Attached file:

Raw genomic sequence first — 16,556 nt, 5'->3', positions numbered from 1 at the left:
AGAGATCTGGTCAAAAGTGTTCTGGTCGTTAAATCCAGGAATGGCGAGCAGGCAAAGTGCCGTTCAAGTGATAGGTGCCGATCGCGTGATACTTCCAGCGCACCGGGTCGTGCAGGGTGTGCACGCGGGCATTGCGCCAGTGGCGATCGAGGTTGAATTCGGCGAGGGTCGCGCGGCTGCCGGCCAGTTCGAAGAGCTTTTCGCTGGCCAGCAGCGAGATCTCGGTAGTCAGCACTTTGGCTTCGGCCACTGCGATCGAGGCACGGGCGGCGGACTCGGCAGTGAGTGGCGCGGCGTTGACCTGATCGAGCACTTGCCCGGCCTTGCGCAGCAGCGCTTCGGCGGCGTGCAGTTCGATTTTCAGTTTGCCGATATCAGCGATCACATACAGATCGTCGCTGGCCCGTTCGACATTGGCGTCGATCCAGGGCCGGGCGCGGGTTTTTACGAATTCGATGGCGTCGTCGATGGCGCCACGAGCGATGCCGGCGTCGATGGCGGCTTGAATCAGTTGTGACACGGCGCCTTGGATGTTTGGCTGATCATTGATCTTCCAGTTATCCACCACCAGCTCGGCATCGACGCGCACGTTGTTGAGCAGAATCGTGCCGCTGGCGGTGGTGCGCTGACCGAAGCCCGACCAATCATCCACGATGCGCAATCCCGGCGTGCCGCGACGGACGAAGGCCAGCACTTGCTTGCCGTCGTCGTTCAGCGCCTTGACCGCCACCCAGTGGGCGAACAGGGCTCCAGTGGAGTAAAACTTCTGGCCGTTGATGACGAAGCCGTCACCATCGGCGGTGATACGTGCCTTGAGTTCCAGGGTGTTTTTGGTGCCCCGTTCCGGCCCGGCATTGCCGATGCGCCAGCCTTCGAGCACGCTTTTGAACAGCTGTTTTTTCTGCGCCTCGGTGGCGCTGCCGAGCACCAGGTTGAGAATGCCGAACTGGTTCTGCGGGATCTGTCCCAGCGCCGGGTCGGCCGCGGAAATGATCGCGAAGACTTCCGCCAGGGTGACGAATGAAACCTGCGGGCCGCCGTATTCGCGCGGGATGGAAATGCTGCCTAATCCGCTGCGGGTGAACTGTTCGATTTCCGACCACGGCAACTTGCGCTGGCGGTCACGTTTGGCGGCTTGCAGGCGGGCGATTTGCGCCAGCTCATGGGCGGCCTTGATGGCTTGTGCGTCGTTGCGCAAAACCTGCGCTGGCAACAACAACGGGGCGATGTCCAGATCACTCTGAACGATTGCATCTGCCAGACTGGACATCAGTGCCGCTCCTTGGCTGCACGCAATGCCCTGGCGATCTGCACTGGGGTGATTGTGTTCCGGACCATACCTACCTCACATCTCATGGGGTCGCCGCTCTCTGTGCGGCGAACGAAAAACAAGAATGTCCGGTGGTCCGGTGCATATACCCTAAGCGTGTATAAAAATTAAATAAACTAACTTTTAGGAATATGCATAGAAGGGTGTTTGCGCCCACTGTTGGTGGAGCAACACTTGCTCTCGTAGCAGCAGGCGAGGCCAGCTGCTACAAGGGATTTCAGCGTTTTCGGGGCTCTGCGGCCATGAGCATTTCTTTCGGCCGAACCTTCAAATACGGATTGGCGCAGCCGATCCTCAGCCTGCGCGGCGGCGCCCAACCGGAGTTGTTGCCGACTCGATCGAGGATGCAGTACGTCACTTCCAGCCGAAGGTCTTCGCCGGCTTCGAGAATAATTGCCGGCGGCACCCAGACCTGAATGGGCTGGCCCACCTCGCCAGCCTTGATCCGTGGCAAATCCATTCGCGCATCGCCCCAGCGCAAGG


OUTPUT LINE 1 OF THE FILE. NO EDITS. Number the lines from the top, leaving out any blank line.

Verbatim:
Raw genomic sequence first — 16,556 nt, 5'->3', positions numbered from 1 at the left: